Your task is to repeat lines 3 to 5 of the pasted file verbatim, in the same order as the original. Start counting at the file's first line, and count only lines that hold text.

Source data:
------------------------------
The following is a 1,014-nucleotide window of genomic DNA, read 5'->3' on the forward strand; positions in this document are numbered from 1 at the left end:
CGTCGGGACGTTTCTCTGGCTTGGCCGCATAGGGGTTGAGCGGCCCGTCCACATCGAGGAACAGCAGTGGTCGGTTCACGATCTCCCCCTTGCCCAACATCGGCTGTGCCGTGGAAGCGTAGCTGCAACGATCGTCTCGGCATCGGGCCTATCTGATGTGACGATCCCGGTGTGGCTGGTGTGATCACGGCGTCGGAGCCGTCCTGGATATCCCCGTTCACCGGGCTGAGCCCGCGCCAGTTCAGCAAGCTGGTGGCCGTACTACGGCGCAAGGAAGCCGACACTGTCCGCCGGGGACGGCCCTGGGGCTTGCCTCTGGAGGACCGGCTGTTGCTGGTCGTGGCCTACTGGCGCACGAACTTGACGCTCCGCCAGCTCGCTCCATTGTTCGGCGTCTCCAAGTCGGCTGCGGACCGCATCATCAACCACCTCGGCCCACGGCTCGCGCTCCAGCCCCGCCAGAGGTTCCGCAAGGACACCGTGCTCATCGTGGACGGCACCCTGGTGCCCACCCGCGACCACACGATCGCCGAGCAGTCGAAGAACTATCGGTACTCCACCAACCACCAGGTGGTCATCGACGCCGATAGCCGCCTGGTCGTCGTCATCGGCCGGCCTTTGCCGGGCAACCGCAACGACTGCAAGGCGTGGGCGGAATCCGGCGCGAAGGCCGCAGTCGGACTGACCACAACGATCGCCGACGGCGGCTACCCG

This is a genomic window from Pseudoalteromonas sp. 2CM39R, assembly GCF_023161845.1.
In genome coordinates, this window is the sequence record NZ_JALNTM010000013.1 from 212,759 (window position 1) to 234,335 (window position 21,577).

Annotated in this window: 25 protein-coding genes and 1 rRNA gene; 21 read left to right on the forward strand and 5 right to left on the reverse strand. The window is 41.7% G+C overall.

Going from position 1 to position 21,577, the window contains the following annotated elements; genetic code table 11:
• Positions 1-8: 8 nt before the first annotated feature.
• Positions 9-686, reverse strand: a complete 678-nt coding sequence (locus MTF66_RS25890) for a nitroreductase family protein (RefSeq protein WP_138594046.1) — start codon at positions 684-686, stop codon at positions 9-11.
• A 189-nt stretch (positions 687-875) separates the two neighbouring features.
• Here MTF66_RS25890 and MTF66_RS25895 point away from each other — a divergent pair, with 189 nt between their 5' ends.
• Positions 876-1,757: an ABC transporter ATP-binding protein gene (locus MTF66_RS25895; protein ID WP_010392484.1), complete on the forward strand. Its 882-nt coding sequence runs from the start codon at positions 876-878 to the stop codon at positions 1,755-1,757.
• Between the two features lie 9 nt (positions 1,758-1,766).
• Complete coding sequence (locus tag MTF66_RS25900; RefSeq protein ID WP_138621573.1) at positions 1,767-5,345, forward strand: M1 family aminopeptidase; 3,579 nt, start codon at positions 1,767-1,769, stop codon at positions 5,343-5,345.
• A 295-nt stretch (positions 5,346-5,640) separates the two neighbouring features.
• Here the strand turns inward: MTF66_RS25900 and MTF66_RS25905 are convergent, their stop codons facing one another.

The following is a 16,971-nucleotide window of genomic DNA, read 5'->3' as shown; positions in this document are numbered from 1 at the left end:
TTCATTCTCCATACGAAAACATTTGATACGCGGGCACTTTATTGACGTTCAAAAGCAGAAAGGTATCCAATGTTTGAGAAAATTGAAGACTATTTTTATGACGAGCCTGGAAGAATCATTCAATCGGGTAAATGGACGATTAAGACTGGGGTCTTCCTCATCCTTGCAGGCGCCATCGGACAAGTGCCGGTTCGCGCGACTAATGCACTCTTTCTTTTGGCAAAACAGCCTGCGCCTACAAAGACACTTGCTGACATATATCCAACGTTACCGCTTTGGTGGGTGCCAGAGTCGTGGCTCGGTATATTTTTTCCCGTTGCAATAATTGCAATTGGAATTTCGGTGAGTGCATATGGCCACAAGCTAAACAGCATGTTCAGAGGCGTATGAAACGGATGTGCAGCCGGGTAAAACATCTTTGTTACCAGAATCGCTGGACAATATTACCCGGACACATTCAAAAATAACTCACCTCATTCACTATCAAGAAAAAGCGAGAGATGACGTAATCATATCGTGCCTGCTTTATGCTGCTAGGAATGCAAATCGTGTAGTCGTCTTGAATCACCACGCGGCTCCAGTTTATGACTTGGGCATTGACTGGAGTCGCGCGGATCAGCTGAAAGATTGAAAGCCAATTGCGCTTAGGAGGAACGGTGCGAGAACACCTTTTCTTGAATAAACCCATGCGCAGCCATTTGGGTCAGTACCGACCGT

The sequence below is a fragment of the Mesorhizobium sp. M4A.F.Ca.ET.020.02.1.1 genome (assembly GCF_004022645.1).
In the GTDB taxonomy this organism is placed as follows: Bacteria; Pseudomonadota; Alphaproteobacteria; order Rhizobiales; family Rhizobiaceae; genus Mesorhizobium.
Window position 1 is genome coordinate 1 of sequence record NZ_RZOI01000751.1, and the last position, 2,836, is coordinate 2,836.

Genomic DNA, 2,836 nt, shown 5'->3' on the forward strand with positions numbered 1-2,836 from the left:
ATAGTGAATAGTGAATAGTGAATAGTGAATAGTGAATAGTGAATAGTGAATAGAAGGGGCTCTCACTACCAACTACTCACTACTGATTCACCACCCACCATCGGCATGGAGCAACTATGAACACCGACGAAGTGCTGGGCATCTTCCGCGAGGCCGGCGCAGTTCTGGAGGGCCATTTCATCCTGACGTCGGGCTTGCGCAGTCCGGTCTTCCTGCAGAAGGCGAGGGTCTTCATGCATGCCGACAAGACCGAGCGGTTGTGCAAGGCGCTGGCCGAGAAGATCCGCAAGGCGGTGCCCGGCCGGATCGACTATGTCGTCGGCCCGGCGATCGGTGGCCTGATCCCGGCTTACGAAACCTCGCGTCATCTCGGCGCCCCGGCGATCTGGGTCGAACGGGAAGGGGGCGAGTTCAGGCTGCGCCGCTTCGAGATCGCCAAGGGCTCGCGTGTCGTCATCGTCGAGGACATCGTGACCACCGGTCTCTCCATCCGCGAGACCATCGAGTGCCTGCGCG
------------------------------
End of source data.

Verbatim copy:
This is a genomic window from Pseudoalteromonas sp. 2CM39R, assembly GCF_023161845.1.
In genome coordinates, this window is the sequence record NZ_JALNTM010000013.1 from 212,759 (window position 1) to 234,335 (window position 21,577).

Annotated in this window: 25 protein-coding genes and 1 rRNA gene; 21 read left to right on the forward strand and 5 right to left on the reverse strand. The window is 41.7% G+C overall.